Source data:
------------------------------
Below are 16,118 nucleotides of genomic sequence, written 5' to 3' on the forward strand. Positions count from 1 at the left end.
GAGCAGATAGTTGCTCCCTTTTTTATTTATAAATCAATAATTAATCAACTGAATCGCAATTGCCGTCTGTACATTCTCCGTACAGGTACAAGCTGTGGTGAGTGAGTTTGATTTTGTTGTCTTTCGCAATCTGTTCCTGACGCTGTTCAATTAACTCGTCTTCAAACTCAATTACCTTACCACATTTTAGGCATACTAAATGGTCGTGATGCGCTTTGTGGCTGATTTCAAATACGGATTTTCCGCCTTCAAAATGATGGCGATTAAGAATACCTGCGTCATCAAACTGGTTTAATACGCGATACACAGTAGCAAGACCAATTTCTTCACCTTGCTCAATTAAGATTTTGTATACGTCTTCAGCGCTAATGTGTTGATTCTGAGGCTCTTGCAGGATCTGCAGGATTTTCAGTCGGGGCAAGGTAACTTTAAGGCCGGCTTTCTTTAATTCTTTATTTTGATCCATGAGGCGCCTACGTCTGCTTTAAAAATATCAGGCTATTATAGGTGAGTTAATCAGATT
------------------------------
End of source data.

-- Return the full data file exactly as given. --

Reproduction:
Below are 16,118 nucleotides of genomic sequence, written 5' to 3' on the forward strand. Positions count from 1 at the left end.
GAGCAGATAGTTGCTCCCTTTTTTATTTATAAATCAATAATTAATCAACTGAATCGCAATTGCCGTCTGTACATTCTCCGTACAGGTACAAGCTGTGGTGAGTGAGTTTGATTTTGTTGTCTTTCGCAATCTGTTCCTGACGCTGTTCAATTAACTCGTCTTCAAACTCAATTACCTTACCACATTTTAGGCATACTAAATGGTCGTGATGCGCTTTGTGGCTGATTTCAAATACGGATTTTCCGCCTTCAAAATGATGGCGATTAAGAATACCTGCGTCATCAAACTGGTTTAATACGCGATACACAGTAGCAAGACCAATTTCTTCACCTTGCTCAATTAAGATTTTGTATACGTCTTCAGCGCTAATGTGTTGATTCTGAGGCTCTTGCAGGATCTGCAGGATTTTCAGTCGGGGCAAGGTAACTTTAAGGCCGGCTTTCTTTAATTCTTTATTTTGATCCATGAGGCGCCTACGTCTGCTTTAAAAATATCAGGCTATTATAGGTGAGTTAATCAGATT